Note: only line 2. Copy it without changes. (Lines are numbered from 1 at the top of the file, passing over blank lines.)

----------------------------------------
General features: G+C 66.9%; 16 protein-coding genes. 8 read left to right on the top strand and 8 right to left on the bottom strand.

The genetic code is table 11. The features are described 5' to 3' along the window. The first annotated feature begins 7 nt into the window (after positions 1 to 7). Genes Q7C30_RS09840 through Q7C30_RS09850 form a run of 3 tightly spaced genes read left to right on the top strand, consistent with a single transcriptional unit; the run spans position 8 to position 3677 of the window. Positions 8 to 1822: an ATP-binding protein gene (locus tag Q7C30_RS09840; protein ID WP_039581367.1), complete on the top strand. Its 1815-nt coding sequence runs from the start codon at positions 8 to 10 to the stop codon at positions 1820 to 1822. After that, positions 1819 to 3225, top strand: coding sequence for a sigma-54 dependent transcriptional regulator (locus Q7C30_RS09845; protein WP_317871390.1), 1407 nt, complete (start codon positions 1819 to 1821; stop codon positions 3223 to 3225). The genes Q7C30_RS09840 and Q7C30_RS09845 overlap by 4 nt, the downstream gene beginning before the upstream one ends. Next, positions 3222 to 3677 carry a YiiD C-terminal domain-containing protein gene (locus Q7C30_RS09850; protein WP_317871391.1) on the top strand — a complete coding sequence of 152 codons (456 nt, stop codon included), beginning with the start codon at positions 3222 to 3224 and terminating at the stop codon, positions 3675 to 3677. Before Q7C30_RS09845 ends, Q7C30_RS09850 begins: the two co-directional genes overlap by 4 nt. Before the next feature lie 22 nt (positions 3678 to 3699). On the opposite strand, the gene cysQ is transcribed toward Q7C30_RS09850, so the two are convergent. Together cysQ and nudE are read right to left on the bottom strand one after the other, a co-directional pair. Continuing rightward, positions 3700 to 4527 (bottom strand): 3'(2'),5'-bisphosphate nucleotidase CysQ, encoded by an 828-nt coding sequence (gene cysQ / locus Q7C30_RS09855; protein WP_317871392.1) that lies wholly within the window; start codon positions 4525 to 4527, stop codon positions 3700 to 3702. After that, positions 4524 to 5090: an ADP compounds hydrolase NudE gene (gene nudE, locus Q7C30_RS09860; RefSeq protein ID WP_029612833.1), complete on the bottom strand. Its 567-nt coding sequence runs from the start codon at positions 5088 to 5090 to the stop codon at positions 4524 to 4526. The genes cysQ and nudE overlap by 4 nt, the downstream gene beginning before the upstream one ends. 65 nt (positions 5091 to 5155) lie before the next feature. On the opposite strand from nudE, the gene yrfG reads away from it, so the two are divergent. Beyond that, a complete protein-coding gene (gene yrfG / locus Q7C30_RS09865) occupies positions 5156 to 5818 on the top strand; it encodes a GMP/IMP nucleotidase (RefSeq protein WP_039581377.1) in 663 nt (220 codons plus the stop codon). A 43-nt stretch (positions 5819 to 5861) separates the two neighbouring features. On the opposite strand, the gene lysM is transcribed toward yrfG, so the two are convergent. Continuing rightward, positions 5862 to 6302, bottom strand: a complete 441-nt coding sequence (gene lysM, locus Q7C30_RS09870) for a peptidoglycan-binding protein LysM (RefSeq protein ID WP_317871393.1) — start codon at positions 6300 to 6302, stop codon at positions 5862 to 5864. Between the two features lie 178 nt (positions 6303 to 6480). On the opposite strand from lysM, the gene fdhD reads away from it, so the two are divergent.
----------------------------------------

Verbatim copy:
The genetic code is table 11. The features are described 5' to 3' along the window. The first annotated feature begins 7 nt into the window (after positions 1 to 7). Genes Q7C30_RS09840 through Q7C30_RS09850 form a run of 3 tightly spaced genes read left to right on the top strand, consistent with a single transcriptional unit; the run spans position 8 to position 3677 of the window. Positions 8 to 1822: an ATP-binding protein gene (locus tag Q7C30_RS09840; protein ID WP_039581367.1), complete on the top strand. Its 1815-nt coding sequence runs from the start codon at positions 8 to 10 to the stop codon at positions 1820 to 1822. After that, positions 1819 to 3225, top strand: coding sequence for a sigma-54 dependent transcriptional regulator (locus Q7C30_RS09845; protein WP_317871390.1), 1407 nt, complete (start codon positions 1819 to 1821; stop codon positions 3223 to 3225). The genes Q7C30_RS09840 and Q7C30_RS09845 overlap by 4 nt, the downstream gene beginning before the upstream one ends. Next, positions 3222 to 3677 carry a YiiD C-terminal domain-containing protein gene (locus Q7C30_RS09850; protein WP_317871391.1) on the top strand — a complete coding sequence of 152 codons (456 nt, stop codon included), beginning with the start codon at positions 3222 to 3224 and terminating at the stop codon, positions 3675 to 3677. Before Q7C30_RS09845 ends, Q7C30_RS09850 begins: the two co-directional genes overlap by 4 nt. Before the next feature lie 22 nt (positions 3678 to 3699). On the opposite strand, the gene cysQ is transcribed toward Q7C30_RS09850, so the two are convergent. Together cysQ and nudE are read right to left on the bottom strand one after the other, a co-directional pair. Continuing rightward, positions 3700 to 4527 (bottom strand): 3'(2'),5'-bisphosphate nucleotidase CysQ, encoded by an 828-nt coding sequence (gene cysQ / locus Q7C30_RS09855; protein WP_317871392.1) that lies wholly within the window; start codon positions 4525 to 4527, stop codon positions 3700 to 3702. After that, positions 4524 to 5090: an ADP compounds hydrolase NudE gene (gene nudE, locus Q7C30_RS09860; RefSeq protein ID WP_029612833.1), complete on the bottom strand. Its 567-nt coding sequence runs from the start codon at positions 5088 to 5090 to the stop codon at positions 4524 to 4526. The genes cysQ and nudE overlap by 4 nt, the downstream gene beginning before the upstream one ends. 65 nt (positions 5091 to 5155) lie before the next feature. On the opposite strand from nudE, the gene yrfG reads away from it, so the two are divergent. Beyond that, a complete protein-coding gene (gene yrfG / locus Q7C30_RS09865) occupies positions 5156 to 5818 on the top strand; it encodes a GMP/IMP nucleotidase (RefSeq protein WP_039581377.1) in 663 nt (220 codons plus the stop codon). A 43-nt stretch (positions 5819 to 5861) separates the two neighbouring features. On the opposite strand, the gene lysM is transcribed toward yrfG, so the two are convergent. Continuing rightward, positions 5862 to 6302, bottom strand: a complete 441-nt coding sequence (gene lysM, locus Q7C30_RS09870) for a peptidoglycan-binding protein LysM (RefSeq protein ID WP_317871393.1) — start codon at positions 6300 to 6302, stop codon at positions 5862 to 5864. Between the two features lie 178 nt (positions 6303 to 6480). On the opposite strand from lysM, the gene fdhD reads away from it, so the two are divergent.